Visible to the public Resiliency Metrics for Monitoring and Analysis of Cyber-Power Distribution System with IoTs


The electric grid operation is constantly threatened with natural disasters and cyber intrusions. The introduction of Internet of Things (IoTs) based distributed energy resources (DERs) in the distribution system provides opportunities for flexible services to enable efficient, reliable and resilient operation. At the same time, IoT based DERs comes with cyber vulnerabilities and requires cyber-power resiliency analysis of the IoT-integrated distribution system. This work focuses on developing metrics for monitoring resiliency of cyber-power distribution system, while maintaining consumers’ privacy. Here, resiliency refers to the system’s ability to keep providing energy to the critical load even with adverse events. In the developed cyber-power Distribution System Resiliency

(DSR) metric, the IoT Trustability Score (ITS) considers the effects of IoTs using a neural network with federated learning. ITS and other factors impacting resiliency are integrated into a single metric using Fuzzy Multiple-Criteria Decision Making (F-MCDM) to compute Primary level Node Resiliency (PNR). Finally, DSR is computed by aggregating PNR of all primary nodes and attributes of distribution level network topology and vulnerabilities utilizing game-theoretic Data Envelopment Analysis (DEA) based optimization. The developed metrics will be valuable for i) monitoring the distribution system resiliency considering a holistic cyber-power model; ii) enabling data privacy by not utilizing the raw user data; and iii) enabling better decision-making to select the best possible mitigation strategies towards resilient distribution system. The developed ITS, PNR, and DSR metrics have been validated using multiple case studies for the IoTs-integrated IEEE 123 node distribution system with satisfactory results.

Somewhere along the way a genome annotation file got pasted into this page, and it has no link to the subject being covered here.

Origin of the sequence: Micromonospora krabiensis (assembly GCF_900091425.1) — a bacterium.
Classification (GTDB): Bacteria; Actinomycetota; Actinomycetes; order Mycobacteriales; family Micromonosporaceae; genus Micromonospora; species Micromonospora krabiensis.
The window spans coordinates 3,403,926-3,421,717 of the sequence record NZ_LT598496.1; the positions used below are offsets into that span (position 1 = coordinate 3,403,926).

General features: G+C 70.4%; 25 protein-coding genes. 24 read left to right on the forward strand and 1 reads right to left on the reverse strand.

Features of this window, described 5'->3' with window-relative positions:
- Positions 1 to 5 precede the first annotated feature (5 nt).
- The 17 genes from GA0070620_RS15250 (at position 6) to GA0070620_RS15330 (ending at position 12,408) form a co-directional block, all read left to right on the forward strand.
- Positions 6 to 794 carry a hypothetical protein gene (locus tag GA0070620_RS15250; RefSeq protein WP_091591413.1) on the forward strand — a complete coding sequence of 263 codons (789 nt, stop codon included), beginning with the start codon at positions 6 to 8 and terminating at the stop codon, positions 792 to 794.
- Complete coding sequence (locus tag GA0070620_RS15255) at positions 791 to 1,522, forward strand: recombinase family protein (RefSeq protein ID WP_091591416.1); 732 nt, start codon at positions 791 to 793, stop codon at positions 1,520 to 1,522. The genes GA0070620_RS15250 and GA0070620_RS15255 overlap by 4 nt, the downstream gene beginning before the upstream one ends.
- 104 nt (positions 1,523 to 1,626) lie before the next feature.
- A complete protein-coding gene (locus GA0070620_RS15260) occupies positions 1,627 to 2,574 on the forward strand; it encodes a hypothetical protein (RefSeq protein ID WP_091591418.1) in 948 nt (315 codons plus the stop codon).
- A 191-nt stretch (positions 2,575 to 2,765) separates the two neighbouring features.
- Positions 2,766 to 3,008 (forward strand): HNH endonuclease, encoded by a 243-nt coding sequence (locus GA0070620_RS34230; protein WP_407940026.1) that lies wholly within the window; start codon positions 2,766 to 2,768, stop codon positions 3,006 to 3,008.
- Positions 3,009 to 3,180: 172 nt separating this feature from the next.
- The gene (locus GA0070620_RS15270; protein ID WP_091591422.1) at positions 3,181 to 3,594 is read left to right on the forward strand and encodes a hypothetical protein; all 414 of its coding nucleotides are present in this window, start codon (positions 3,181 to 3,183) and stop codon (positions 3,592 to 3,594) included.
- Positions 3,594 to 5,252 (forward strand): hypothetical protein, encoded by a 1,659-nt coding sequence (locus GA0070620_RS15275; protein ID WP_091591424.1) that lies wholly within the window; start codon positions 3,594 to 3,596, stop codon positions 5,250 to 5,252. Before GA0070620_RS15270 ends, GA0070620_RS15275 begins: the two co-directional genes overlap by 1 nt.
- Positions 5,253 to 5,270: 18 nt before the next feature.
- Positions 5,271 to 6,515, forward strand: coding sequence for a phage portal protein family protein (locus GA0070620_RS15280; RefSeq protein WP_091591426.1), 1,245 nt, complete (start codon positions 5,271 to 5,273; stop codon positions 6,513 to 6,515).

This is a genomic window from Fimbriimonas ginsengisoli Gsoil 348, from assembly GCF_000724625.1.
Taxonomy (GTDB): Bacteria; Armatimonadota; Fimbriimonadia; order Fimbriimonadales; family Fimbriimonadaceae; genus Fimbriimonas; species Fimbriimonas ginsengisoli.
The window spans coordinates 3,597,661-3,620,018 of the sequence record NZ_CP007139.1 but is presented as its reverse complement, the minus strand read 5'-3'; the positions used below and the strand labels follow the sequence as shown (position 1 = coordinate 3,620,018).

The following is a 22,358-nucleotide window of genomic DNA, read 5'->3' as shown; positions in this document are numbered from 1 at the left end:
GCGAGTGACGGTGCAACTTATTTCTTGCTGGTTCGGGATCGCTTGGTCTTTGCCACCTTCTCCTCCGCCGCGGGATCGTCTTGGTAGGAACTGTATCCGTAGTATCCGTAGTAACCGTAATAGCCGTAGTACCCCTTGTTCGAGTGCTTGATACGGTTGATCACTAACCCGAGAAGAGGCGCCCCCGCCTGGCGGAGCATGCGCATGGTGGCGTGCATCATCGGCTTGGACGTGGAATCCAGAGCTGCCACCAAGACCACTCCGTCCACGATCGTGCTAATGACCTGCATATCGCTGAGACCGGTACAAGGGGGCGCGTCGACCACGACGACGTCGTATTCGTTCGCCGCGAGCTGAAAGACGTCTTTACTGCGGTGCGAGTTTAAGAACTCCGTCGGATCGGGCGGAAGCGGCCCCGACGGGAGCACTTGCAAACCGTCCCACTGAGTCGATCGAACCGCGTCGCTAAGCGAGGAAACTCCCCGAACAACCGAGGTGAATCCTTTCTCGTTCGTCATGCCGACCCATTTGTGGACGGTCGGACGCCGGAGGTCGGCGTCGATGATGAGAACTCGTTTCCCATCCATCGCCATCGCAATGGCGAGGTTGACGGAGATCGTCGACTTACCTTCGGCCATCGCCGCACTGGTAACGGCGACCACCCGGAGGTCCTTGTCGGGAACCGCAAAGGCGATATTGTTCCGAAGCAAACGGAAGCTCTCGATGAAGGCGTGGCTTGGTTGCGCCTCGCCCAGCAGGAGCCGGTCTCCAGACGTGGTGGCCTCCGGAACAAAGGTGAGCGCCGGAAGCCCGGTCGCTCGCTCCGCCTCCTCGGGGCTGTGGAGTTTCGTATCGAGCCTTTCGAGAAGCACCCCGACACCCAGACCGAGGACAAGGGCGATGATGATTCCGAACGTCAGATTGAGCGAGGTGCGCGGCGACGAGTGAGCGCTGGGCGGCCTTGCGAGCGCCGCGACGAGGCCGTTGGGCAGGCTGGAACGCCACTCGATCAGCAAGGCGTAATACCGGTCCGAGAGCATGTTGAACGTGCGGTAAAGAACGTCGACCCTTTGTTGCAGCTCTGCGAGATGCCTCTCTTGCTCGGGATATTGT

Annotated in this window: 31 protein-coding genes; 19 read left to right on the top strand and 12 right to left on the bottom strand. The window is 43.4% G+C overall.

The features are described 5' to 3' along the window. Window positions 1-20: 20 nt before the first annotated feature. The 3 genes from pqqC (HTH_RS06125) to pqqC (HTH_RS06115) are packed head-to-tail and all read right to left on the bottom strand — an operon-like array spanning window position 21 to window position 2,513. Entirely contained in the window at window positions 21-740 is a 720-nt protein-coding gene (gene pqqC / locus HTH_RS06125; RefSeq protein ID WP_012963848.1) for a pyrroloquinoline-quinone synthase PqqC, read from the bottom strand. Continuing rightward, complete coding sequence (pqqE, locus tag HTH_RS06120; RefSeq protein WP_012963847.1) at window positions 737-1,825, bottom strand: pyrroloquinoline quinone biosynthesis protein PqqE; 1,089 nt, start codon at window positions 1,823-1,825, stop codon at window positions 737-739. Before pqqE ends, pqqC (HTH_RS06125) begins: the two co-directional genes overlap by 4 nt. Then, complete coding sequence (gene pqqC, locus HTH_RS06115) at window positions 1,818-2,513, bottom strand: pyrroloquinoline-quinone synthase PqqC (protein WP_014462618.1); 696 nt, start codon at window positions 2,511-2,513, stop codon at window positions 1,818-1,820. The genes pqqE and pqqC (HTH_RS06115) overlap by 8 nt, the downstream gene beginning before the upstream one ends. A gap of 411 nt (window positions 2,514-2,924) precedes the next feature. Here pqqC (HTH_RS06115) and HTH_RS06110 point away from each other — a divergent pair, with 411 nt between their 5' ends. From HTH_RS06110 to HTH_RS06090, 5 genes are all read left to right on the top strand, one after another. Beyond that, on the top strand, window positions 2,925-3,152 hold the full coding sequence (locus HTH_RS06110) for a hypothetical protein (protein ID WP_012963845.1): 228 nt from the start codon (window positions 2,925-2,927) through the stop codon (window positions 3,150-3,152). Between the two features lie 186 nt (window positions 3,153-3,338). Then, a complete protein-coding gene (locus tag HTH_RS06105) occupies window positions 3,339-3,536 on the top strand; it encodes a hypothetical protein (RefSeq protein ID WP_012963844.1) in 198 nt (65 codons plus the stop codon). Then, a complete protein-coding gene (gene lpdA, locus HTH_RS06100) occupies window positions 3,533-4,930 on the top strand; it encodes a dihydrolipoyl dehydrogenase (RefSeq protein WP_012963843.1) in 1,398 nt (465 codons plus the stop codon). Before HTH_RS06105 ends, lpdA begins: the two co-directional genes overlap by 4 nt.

Partha S. Sarker is a Ph.D. student in the Lane Department of Computer Science and Electrical Engineering at West Virginia University (WVU). He started his Ph.D. degree in 2018 Fall at Washington State University, finished all the course works for the Ph.D. and Ph.D. qualifier there before transferring to WVU in 2021 Fall with his Ph.D. advisor. He received his M.S. from Temple University and B.S. from Bangladesh University of Engineering and Technology. His research interests include cyber power system analysis, modeling, simulation, resiliency analysis, data driven control and operational applications, and testbed development for cyber power systems.

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